Writers of Pro Football Prospectus 2008

06 Aug 2005

FO in the NYTimes: Third Down is the Charm for NFL Turnarounds

The New York Times gives me space to expound upon FO's new favorite theory, third down as a future indicator. If you've been asking yourself, "What would the San Diego chapter of Pro Football Prospectus 2005 look like if it were only 800 words long," well, here's your answer! (Free registration required)

Posted by: Aaron Schatz on 06 Aug 2005

14 comments, Last at 14 Aug 2005, 4:25pm by Randy


by Moses (not verified) :: Sat, 08/06/2005 - 10:17pm

Aaron, don't mean to throw a spanner in your works, but what about the yang to the 3rd down yin. i.e. what is the frequency of the 3rd down yds/play being the correct indicator vis 1st & 2nd down being the correct indicator?

Did you measure both sides, or did you find something interesting on the other and run with it...?

by Ted (not verified) :: Sun, 08/07/2005 - 7:12am

This thread has got nothing to do with what I want to say but I don't know where else to put this. I see the FO crew will be on Cold Pizza soon. You will have a fan for life if you can mention, on the air, "The road from Bristol" (For those who haven't found this site, my HTML sucks but try googling that) and tell Woody Paige that he is more loathed than even Joe Theissman. If you want to console Paige you can tell him that at least he has nothing on Skip Bayless.

by Aaron (not verified) :: Sun, 08/07/2005 - 11:04am

Yes, that's seriously off-topic -- I remind people if you want to send a personal message to me or any other FO writer, esp. an off-topic method, we have the new CONTACT US choice on the top bar menu. (Not that Road to Bristol isn't hilarious, I just don't want it discussed in this thread.)

by mistamaxwell (not verified) :: Mon, 08/08/2005 - 8:53am

Why, then, would third down production be so volatile?

by Starshatterer (not verified) :: Mon, 08/08/2005 - 9:41am

Why, then, would third down production be so volatile?
One reason is sample size: there are more first down plays than second down plays, and more second down plays than third. So small variations affect third down performance much more than all plays as a whole.

by SJM (not verified) :: Tue, 08/09/2005 - 3:57pm

Where can I get stats for all 32 teams to compare yards per play on 1st and 2nd downs to yards per play on 3rd down?

by Jeff F (not verified) :: Wed, 08/10/2005 - 1:08pm

SJM - I know you can use the stats on nfl.com or espn.com (One or the other) to look at detailed splits, so you can see how an individual QB does on 1st down, second down, when ahead by 7 points, down by 14, or when their son has an epilleptic fit, however, they don't have similar stats for the team - and, those stats are just yadage numbers/completion percentages, which often don't tell the whole store, as we all know.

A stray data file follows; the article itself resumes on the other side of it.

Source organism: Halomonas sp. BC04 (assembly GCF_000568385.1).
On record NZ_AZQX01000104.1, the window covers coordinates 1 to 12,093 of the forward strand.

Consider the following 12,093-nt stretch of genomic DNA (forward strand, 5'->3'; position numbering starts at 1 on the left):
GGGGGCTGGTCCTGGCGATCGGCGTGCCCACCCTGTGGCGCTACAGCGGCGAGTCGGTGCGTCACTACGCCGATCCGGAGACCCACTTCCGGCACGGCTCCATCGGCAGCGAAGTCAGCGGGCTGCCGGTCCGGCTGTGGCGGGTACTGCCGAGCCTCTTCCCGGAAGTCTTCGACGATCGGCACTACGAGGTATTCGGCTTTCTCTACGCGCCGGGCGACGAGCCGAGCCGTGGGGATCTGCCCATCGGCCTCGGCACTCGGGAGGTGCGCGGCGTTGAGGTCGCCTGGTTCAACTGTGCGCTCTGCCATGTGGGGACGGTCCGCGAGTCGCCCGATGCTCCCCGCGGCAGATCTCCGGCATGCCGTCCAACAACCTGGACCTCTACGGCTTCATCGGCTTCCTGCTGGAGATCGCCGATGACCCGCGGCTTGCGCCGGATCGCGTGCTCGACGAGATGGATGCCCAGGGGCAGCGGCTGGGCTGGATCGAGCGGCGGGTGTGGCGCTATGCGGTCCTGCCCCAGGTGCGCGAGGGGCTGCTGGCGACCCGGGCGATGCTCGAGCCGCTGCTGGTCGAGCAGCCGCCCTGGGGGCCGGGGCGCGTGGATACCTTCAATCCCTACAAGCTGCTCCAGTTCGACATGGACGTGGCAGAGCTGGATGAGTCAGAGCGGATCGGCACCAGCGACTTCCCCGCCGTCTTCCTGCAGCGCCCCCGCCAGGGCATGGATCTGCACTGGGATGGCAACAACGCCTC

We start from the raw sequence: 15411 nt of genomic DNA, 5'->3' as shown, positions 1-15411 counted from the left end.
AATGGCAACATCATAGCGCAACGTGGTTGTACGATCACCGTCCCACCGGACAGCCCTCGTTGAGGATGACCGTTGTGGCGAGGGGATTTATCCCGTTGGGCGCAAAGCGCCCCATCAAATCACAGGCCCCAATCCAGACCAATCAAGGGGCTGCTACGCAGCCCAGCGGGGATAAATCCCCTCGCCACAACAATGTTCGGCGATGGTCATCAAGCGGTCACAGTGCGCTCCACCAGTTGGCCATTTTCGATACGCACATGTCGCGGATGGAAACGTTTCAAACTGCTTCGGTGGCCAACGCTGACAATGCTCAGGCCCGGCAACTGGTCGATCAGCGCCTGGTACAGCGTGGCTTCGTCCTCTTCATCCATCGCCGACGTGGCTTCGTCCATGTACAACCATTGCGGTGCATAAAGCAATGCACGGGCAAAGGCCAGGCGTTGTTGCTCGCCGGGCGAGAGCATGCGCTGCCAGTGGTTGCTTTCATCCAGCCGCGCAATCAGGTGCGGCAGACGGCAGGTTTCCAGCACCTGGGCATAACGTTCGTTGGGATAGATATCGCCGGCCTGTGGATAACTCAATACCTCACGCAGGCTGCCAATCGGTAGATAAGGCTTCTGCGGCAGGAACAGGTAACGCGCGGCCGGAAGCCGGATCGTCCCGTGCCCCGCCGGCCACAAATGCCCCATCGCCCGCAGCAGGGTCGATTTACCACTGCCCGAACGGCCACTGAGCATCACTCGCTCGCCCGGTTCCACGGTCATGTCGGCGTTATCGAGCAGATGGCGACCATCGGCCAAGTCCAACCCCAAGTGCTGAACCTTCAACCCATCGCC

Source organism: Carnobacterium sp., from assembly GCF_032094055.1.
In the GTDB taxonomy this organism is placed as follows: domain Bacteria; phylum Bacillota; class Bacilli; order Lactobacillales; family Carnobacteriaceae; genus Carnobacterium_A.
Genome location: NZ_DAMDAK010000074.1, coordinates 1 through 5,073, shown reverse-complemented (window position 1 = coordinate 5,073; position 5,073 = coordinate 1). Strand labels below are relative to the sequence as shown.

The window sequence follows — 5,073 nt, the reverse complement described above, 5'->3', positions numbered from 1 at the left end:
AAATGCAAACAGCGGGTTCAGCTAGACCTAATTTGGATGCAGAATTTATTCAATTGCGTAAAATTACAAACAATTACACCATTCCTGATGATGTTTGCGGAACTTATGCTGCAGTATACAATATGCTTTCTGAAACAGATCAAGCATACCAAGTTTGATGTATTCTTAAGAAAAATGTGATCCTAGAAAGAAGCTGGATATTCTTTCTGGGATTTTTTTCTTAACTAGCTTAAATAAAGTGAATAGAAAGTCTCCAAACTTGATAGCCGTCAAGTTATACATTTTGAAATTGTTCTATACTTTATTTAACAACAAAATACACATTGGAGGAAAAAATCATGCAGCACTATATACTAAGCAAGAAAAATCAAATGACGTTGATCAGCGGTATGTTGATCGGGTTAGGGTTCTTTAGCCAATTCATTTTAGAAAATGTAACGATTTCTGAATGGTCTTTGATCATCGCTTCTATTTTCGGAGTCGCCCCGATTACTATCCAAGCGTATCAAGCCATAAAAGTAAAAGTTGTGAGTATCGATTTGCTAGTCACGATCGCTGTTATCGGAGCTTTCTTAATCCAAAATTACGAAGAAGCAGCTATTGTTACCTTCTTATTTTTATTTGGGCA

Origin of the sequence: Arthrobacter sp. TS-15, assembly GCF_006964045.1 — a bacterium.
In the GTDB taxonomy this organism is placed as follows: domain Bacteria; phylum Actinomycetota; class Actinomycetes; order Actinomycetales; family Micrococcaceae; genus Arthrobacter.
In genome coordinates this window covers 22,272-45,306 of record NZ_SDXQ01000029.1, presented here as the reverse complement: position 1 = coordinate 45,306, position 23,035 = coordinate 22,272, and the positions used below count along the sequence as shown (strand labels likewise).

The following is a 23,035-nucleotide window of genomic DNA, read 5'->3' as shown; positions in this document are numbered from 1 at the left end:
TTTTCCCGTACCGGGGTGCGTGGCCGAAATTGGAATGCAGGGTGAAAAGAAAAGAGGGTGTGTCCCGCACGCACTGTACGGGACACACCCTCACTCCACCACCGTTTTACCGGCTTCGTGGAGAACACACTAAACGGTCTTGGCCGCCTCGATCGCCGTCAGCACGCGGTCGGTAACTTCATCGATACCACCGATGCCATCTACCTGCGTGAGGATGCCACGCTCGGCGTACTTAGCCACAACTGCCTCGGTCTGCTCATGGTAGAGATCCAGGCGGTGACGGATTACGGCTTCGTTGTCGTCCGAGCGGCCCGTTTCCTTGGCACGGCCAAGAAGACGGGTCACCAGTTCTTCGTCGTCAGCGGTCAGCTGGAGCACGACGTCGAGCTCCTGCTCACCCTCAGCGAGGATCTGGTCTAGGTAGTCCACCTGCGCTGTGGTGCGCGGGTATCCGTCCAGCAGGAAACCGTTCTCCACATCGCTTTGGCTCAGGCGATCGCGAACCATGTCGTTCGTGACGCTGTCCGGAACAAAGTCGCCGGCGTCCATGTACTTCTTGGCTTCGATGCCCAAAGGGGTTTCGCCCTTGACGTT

by someone (not verified) :: Sat, 08/13/2005 - 4:03am

This is an interesting theory but needs more explanation. What is the evidence to suggest that over time teams tend to play as well on third down as they do on first and second down? What exactly does that statement mean anyway, yds per play, relative ranking to the rest of the teams in the league, or something else?

Pulling out a few examples of teams who drastically improved is fine, but are there any examples of teams who are good on first and second down but miserable on third down, and who don't improve year after year? You need to split out what proportion of teams who were bad on third down actually improved versus those that don't. And also see if there is a consistent set of factors - go-to TE like Gates coming through in San Diego, reliable slot WR signed etc - causing this improvement. Otherwise it's just a cute way to push a team like the Seahawks who you like anyway this year, while sounding scientific.

by big_adventure (not verified) :: Sat, 08/13/2005 - 12:46pm


If you spend a little more time searching on this site, you'll find more evidence pointing to what you are asking for. The Times gave Aaron 800 words, not 80K. :) He mentions his research conclusions in other places and threads, and in more detail. The gist is that teams typically bounce back towards their "expected" level of production.

Of course, if you don't believe Aaron did that research, and that he made it up to support a FO Seahawk love-fest, I recommend providing YOUR sources for that.

The point he makes in other places is that third-down performance fluctuates far more wildly than performance on first and second downs. As #5 mentions, sample-size likely has a lot to do with this.